I leave behind two magazines I founded, apronology and Jewelry Affaire. These are especially hard to leave behind, as I lost sleep, argued, and stayed late to make sure these books become everything I knew they could be. I feel like I am abandoning two very important chapters of my life. The love people have for the apron is unlike any other I have experienced, and I am so grateful to have been clued in to that warmth. The jewelry community has always welcomed me with open arms, and I consider so many of these visionaries my friends. Altered Couture has been nothing but a labor of love for me, as I sought to reinvent and push the bindings of its pages, to make it a must-read and relevant to the fashion and DIY industry. Haute Handbags and Somerset Home were both tasks that I took over from my friend Amanda, and have always tried to show them the same love, care and grace she showed other people. I hope that I have left an artful legacy. I did my best, and I feel that these chapters have been written and are at long last, done. They have ended on what I felt were good notes, capturing the visions I have had of them for years in the making.
The most important lesson of all in doing good work and doing a good job is kindness. It is the single most essential, most unifying ingredient. Treat all others with kindness; respect their work and their feelings; be honest. I have tried to stand my ground while achieving only the best. If I have done so, then I have done so by hopefully remaining kind towards others. I look forward to taking this and the many lessons learned with me to my new place of work. The people there have already shown me a great deal of generosity and it makes me all the more willing and happy to move on.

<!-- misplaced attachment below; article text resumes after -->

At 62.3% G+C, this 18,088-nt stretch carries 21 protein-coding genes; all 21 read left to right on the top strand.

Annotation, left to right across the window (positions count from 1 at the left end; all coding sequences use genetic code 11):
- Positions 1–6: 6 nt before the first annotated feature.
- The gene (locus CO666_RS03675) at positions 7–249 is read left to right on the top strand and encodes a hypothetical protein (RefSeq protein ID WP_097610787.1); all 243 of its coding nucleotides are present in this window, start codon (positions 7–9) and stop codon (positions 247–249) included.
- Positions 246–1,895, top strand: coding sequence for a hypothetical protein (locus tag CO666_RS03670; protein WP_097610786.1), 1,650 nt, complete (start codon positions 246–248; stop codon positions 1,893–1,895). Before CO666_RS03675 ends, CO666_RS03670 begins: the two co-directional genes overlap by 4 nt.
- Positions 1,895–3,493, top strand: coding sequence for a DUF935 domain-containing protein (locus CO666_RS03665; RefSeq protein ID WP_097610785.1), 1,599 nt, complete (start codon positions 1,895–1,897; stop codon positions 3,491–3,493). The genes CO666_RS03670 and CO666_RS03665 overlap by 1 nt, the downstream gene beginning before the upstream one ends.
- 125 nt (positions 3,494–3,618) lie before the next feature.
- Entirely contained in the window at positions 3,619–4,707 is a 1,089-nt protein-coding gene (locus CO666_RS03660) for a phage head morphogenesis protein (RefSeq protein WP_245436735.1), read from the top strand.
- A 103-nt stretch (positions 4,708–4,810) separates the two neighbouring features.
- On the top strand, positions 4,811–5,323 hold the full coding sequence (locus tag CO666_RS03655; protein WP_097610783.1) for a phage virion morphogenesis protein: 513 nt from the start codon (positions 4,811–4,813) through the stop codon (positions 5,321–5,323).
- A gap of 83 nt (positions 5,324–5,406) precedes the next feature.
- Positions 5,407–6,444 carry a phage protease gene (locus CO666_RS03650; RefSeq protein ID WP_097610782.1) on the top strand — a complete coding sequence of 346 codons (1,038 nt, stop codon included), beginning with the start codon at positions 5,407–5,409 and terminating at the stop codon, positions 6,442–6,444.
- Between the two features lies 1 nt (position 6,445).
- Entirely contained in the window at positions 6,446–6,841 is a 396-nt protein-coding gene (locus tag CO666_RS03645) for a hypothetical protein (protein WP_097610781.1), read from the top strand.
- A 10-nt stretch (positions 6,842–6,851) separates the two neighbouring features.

And here's the thing with moving on: change is inevitable. It is life. This life is short, unpredictable, and forever evolving. Sometimes we feel change does not treat us justly, but when we roll with it and are not afraid to start over, we build new muscle. When we are determined to be strong, no amount of change will ever permanently disable you. Then there are those changes that we are ready for, they are expected, they are even welcome. And with them there is a sigh of relief and lots of hope. My friend Virginia gave me this picture years ago that says, "The first step towards getting somewhere is to decide that you are not going to stay where you are." I have had this hanging in my office for over 2 years, and every time I looked at it, I was reminded that I knew I had somewhere else to go.
I have produced 41 issues for Stampington & Company. The magazine industry, while changing as we speak, has been a great fit for me. There were days where I sat at my desk and wondered what would have happened had I taught high school English, but it has been a privilege to sit at my computer and write words for others to read. I will continue my work with Romantic Homes magazine and Made Woman Magazine. You can find me there, and hopefully here, along with some other upcoming projects (fingers crossed), and now at Nails Magazine. If you found this blog because of my work at Stampington, I thank you for reading. I thank you for deciding to come here and read words typed out over coffee from an office in Laguna Hills, surrounded by amazing handmade art, written by a girl who used to want to be a teacher, but took a chance on becoming a real writer.
Onward & Upward,